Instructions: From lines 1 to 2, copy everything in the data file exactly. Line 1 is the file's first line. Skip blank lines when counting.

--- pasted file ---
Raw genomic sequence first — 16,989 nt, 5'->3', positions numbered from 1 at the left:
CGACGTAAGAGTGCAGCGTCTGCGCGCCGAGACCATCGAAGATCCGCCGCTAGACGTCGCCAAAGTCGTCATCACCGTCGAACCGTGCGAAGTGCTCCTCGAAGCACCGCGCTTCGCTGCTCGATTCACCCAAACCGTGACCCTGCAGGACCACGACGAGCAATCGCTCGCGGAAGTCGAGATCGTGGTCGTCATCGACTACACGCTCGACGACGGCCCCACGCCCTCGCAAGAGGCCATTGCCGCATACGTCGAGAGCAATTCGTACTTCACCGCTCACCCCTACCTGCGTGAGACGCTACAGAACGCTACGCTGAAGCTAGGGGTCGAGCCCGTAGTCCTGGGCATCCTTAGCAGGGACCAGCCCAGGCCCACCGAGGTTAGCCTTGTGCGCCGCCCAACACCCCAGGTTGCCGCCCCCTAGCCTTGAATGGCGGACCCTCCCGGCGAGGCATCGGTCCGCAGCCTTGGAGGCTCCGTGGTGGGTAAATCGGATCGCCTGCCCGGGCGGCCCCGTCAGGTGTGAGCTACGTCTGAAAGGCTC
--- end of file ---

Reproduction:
Raw genomic sequence first — 16,989 nt, 5'->3', positions numbered from 1 at the left:
CGACGTAAGAGTGCAGCGTCTGCGCGCCGAGACCATCGAAGATCCGCCGCTAGACGTCGCCAAAGTCGTCATCACCGTCGAACCGTGCGAAGTGCTCCTCGAAGCACCGCGCTTCGCTGCTCGATTCACCCAAACCGTGACCCTGCAGGACCACGACGAGCAATCGCTCGCGGAAGTCGAGATCGTGGTCGTCATCGACTACACGCTCGACGACGGCCCCACGCCCTCGCAAGAGGCCATTGCCGCATACGTCGAGAGCAATTCGTACTTCACCGCTCACCCCTACCTGCGTGAGACGCTACAGAACGCTACGCTGAAGCTAGGGGTCGAGCCCGTAGTCCTGGGCATCCTTAGCAGGGACCAGCCCAGGCCCACCGAGGTTAGCCTTGTGCGCCGCCCAACACCCCAGGTTGCCGCCCCCTAGCCTTGAATGGCGGACCCTCCCGGCGAGGCATCGGTCCGCAGCCTTGGAGGCTCCGTGGTGGGTAAATCGGATCGCCTGCCCGGGCGGCCCCGTCAGGTGTGAGCTACGTCTGAAAGGCTC